NHC working to get trails in usable shape; volunteers needed

Volunteers with the Nantahala Hiking Club restore an eroded section of the Appalachian Trail about two miles south of the Nantahala Outdoor Center. Volunteers are greatly needed to assist in the cleanup of sections of the AT due to wind and rain storms that occurred during the shutdown period.

Deena C. Bouknight – Contributing Writer

provided a recent update on the club’s future plans. The NHC maintains approximately 90 miles of trails in Macon County on U.S. Forest Service land. Because the trails have been neglected due to the state’s COVID-19 restrictions requiring hiking trail closures, volunteers are needed for cleanup and maintenance – especially on the Appalachian Trail.

“Work is done under the auspices of the U.S. Forest Service,” explained Stone. “Because of the COVID-19 situation, workers have not been allowed on the trail since mid-March. We have experienced a lot of storms, with heavy rain and high wind, in the last two months, so there is much clearing to be done.”

She encourages anyone to volunteer who wishes to be outdoors and assist one time, or regularly. Stone indicated that a single day’s activity might involve clearing brush and blow downs along the trail, cleaning water bars, repairing tread to improve walked down sections of the trail, improving water control along the trail, and more.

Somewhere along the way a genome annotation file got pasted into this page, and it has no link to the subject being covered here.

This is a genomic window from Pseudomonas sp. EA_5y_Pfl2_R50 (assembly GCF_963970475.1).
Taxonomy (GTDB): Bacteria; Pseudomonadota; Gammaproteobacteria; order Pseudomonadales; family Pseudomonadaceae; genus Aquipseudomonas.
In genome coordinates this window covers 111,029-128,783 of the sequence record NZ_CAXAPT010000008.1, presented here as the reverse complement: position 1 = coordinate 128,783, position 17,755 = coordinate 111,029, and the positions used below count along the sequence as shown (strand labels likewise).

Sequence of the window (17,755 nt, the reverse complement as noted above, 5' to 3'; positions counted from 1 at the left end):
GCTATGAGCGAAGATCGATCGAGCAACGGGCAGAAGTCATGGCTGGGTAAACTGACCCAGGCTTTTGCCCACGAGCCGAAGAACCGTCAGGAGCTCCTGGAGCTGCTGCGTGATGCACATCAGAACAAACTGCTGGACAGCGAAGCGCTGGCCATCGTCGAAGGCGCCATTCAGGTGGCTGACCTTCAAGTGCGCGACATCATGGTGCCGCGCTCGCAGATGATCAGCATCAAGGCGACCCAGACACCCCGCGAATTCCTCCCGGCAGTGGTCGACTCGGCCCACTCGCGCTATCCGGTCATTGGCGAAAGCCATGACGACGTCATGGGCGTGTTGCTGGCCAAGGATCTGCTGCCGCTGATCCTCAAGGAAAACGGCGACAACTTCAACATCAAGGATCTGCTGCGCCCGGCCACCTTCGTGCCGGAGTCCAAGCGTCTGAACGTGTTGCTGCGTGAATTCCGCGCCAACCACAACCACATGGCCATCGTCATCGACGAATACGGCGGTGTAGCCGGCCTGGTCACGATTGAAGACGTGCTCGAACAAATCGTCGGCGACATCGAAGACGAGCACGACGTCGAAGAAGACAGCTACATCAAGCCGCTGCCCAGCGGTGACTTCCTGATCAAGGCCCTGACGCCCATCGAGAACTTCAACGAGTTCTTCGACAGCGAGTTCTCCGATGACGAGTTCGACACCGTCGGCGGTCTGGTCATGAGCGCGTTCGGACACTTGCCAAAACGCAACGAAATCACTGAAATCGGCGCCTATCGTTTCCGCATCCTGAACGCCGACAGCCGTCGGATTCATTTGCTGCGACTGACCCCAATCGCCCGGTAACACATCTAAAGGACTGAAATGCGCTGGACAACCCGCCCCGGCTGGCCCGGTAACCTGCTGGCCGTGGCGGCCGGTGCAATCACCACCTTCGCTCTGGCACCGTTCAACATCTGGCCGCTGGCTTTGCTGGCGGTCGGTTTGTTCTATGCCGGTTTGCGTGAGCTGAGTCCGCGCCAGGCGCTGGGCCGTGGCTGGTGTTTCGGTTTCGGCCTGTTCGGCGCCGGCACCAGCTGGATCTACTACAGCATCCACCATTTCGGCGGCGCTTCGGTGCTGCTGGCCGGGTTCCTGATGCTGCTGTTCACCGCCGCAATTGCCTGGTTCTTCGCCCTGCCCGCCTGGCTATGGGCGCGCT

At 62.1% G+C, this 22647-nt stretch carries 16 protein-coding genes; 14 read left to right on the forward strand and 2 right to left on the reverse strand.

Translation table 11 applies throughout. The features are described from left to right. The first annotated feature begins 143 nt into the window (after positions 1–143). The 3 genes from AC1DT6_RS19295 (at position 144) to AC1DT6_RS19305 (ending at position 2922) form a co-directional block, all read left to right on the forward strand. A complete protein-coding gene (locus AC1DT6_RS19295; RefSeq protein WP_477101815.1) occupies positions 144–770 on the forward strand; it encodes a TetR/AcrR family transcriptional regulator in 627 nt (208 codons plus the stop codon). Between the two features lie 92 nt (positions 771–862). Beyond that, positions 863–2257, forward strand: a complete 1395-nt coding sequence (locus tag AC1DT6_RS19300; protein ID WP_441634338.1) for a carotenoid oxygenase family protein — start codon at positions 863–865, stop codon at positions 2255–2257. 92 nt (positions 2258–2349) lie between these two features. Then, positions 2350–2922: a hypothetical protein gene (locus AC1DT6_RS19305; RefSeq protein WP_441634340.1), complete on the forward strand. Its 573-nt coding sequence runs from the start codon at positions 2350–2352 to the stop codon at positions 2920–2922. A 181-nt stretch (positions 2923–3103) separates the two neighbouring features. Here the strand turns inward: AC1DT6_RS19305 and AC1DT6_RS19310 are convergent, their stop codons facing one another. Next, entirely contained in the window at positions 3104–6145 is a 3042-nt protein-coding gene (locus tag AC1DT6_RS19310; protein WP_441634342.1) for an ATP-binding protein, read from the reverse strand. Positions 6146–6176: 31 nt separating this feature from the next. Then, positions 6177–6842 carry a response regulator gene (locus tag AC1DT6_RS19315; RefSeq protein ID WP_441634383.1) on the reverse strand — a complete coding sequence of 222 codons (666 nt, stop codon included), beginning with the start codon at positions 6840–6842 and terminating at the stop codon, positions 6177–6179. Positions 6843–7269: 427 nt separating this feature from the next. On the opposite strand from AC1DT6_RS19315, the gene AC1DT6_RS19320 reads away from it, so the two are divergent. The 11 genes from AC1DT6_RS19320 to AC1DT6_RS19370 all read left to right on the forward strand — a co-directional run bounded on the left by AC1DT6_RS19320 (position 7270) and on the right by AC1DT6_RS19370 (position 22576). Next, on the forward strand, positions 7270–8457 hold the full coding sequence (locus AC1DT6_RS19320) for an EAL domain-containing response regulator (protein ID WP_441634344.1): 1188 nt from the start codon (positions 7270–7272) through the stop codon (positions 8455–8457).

NHC volunteers gather at its clubhouse, located at 173 Carl Slagle Rd, on the west side of Franklin, every Wednesday from 8:30-8:45 a.m. At 8:45, a plan for the day is reviewed and shared, there is a safety briefing, tools are collected, and then volunteers carpool to a particular work site.

“We usually try to return by 5 p.m., sometimes earlier, sometimes later, depending on the work site location and work to be done,” said Stone.

She informed that NHC provides all tools for trail work. In addition to personal work gloves, most maintainers have their own safety glasses and ear protection to be used when power equipment is in use; however, NHC will provide those as well, if needed.

Specifically, NHC maintains just under 60 miles of the AT from the Georgia/North Carolina state line to the Nantahala Outdoor Center at Wesser, N.C., plus about 30 miles of side/connecting trails. About 18 miles of the NHC section of the AT is in the Southern Nantahala Wilderness and no power equipment can be used. Crosscut saws and hand tools only are allowed. Plus, NHC maintains 10 shelters with privies in this section.

Stone added, “New volunteers are paired with an experienced maintainer for the day’s work. The maintainers know a lot about the trails and the vegetation and are experienced hikers. I will say that working with the maintainer group has often been the highlight of my week. It is so rewarding to be out on the trail, doing productive work with fine people who care about our forest. And, meeting hikers on the trail is a treat; they are so appreciative of our work.”

For more information, visit nantahalahikingclub.org.